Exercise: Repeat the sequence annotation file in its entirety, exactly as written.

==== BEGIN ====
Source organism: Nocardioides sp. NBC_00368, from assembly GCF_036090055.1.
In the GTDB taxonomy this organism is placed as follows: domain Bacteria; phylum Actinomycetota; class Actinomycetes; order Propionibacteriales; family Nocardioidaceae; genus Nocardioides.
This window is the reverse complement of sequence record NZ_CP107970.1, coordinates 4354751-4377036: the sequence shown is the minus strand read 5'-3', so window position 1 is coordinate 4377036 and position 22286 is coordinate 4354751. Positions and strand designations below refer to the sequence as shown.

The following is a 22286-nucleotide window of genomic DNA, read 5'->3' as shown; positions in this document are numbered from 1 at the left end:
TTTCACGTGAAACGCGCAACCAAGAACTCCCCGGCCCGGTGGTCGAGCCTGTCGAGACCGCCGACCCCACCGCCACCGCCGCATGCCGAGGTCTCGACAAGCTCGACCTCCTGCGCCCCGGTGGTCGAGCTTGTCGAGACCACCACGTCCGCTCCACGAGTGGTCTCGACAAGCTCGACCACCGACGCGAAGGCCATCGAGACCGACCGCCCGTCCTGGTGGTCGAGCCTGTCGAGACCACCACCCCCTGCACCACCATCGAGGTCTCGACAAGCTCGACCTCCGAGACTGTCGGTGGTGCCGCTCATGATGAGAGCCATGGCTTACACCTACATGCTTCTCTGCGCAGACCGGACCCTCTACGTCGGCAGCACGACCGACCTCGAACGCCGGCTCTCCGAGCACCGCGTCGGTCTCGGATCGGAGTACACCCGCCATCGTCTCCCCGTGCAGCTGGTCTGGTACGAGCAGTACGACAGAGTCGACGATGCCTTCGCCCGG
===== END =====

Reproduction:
Source organism: Nocardioides sp. NBC_00368, from assembly GCF_036090055.1.
In the GTDB taxonomy this organism is placed as follows: domain Bacteria; phylum Actinomycetota; class Actinomycetes; order Propionibacteriales; family Nocardioidaceae; genus Nocardioides.
This window is the reverse complement of sequence record NZ_CP107970.1, coordinates 4354751-4377036: the sequence shown is the minus strand read 5'-3', so window position 1 is coordinate 4377036 and position 22286 is coordinate 4354751. Positions and strand designations below refer to the sequence as shown.

The following is a 22286-nucleotide window of genomic DNA, read 5'->3' as shown; positions in this document are numbered from 1 at the left end:
TTTCACGTGAAACGCGCAACCAAGAACTCCCCGGCCCGGTGGTCGAGCCTGTCGAGACCGCCGACCCCACCGCCACCGCCGCATGCCGAGGTCTCGACAAGCTCGACCTCCTGCGCCCCGGTGGTCGAGCTTGTCGAGACCACCACGTCCGCTCCACGAGTGGTCTCGACAAGCTCGACCACCGACGCGAAGGCCATCGAGACCGACCGCCCGTCCTGGTGGTCGAGCCTGTCGAGACCACCACCCCCTGCACCACCATCGAGGTCTCGACAAGCTCGACCTCCGAGACTGTCGGTGGTGCCGCTCATGATGAGAGCCATGGCTTACACCTACATGCTTCTCTGCGCAGACCGGACCCTCTACGTCGGCAGCACGACCGACCTCGAACGCCGGCTCTCCGAGCACCGCGTCGGTCTCGGATCGGAGTACACCCGCCATCGTCTCCCCGTGCAGCTGGTCTGGTACGAGCAGTACGACAGAGTCGACGATGCCTTCGCCCGG